I want to share with you additional information as a follow-up to our announcement on Wednesday, January 6thabout the Newborn X-Linked Hypohidrotic Ectodermal Dysplasias (XLHED) Clinical Trial.
As I stated in the first announcement, Edimer Pharmaceuticals will not enroll any new patients into the current XLHED Newborn Clinical Trial of EDI200. They are also not planning to start any new clinical trials with EDI200 in patients with XLHED at this time. However, they did receive funding from the FDA to look at long-term data which includes dentition. The results on tooth formation, which continues after birth, are only now beginning to be evaluated. They will also continue to work with experts to explore options for earlier dosing.
Prof. Holm Schneider from Erlangen, Germany was one of the initial primary investigators in the clinical trials and continues to work closely with Edimer. He plans to continue the dosing of EDI200 by injecting it into the mother’s amniotic fluid, prior to birth. This is anticipated to lead to better results. There is a strong feeling that dosing after birth is too late to impact the development of sweat glands and other key markers. This will not be a clinical trial but a “Trial to Cure” which is a legal possibility under the German law.
Prof. Schneider is therefore looking for a participant who needs to be less than 20 weeks gestation. According to the European Union (EU) “Cross Border Health Care Directive,” patients from all EU countries are able to obtain treatment in any EU country if the special treatment does not exist in their home country. Therefore, the “Trial to Cure” will only be possible in Erlangen, Germany for EU residents.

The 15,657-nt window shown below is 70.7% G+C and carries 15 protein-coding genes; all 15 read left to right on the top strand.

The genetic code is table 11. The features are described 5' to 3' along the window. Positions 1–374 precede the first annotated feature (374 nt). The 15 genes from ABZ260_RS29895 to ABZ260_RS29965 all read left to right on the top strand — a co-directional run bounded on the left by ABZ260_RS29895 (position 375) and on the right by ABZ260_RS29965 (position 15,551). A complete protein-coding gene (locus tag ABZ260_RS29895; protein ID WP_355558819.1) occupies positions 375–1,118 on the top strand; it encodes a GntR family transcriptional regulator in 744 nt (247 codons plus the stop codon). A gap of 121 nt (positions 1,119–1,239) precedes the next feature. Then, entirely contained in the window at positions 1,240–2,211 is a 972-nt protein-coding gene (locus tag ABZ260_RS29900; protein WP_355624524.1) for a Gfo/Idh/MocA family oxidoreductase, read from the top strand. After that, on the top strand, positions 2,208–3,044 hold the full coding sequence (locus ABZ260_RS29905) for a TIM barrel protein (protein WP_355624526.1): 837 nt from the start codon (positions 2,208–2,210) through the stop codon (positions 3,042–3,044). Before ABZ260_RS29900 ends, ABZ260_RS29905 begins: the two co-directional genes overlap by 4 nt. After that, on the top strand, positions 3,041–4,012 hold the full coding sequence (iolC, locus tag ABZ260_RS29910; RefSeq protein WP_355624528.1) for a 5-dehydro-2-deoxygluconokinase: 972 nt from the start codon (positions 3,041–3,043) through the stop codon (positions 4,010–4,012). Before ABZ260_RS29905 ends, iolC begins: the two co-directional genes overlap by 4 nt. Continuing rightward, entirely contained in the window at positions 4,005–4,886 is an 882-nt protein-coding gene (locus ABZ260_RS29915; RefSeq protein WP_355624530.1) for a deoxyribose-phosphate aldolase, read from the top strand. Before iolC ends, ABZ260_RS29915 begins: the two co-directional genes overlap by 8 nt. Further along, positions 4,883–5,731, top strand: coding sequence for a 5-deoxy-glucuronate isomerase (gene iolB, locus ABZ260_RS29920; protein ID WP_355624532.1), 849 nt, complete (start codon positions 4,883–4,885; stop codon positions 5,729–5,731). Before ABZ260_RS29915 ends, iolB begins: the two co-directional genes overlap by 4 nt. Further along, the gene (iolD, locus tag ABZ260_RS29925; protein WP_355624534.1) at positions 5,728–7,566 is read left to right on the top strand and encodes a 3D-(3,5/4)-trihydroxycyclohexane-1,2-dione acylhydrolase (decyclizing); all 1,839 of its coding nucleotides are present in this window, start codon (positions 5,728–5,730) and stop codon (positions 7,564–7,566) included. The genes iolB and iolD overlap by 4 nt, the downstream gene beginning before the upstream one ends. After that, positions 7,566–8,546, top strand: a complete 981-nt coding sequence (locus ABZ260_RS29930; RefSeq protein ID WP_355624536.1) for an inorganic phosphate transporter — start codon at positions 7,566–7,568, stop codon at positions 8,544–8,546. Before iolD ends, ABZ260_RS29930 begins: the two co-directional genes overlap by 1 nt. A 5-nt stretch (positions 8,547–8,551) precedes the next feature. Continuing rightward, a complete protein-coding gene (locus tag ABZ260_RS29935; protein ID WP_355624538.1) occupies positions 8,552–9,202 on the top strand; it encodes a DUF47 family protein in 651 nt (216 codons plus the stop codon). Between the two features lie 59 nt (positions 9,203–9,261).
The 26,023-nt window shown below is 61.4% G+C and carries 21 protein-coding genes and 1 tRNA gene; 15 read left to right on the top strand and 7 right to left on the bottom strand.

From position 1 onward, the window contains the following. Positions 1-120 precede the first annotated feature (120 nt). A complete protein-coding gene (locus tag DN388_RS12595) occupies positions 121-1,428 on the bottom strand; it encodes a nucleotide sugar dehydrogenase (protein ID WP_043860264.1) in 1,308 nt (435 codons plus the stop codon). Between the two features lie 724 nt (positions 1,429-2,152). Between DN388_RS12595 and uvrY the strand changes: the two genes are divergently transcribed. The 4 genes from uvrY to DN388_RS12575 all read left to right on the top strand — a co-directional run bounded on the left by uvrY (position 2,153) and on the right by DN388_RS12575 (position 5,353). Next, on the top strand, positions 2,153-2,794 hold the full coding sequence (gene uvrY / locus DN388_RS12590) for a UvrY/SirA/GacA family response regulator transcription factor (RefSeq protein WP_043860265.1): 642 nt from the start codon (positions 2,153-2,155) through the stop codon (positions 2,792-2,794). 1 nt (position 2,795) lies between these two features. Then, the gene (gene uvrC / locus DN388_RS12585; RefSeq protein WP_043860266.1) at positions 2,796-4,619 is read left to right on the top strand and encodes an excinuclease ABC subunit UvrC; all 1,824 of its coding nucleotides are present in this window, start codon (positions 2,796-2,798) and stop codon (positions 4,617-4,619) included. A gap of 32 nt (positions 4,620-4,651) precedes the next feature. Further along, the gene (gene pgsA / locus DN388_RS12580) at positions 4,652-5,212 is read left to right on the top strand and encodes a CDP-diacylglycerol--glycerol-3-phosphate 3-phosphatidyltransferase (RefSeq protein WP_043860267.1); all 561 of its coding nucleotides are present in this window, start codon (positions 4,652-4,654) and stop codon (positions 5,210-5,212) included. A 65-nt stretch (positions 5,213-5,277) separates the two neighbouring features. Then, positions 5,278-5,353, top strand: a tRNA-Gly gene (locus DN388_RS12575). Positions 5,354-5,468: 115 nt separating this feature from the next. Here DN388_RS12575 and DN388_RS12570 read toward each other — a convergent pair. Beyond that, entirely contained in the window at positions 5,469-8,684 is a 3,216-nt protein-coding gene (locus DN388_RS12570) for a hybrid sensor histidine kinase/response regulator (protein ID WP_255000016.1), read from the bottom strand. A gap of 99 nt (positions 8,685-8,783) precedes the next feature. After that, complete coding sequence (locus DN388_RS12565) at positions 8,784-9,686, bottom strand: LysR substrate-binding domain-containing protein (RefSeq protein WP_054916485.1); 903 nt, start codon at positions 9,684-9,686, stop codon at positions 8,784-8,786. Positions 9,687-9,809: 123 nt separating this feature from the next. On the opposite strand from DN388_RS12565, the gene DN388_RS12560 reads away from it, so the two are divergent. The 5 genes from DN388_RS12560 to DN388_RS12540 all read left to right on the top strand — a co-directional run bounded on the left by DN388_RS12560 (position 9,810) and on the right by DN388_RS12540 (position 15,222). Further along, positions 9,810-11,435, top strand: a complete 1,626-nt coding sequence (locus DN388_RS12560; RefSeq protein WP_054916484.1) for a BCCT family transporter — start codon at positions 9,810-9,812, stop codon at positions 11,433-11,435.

This could potentially, be the very last chance to prove that EDI200 has an important impact on the development of sweat glands and other structural development of XLHED. Our friends at Edimer apologize that due to legal restrictions, Prof. Schneider’s trial is only possible for European patients.
Unfortunately, this is not available to families in the United States.
If you are a family in the EU, are expecting and may be interested in taking part in the “Trial to Cure” research project, please contact me at 618-566-2020 or email me.
Please share this information with anyone you know who is in the EU, affected by XLHED and is expecting.
Again, we continue to explore all opportunities that can advance research that may lead to better treatments for our families. We shall persevere! Together we will be successful. Thank you, in advance, for your support to help us do just that.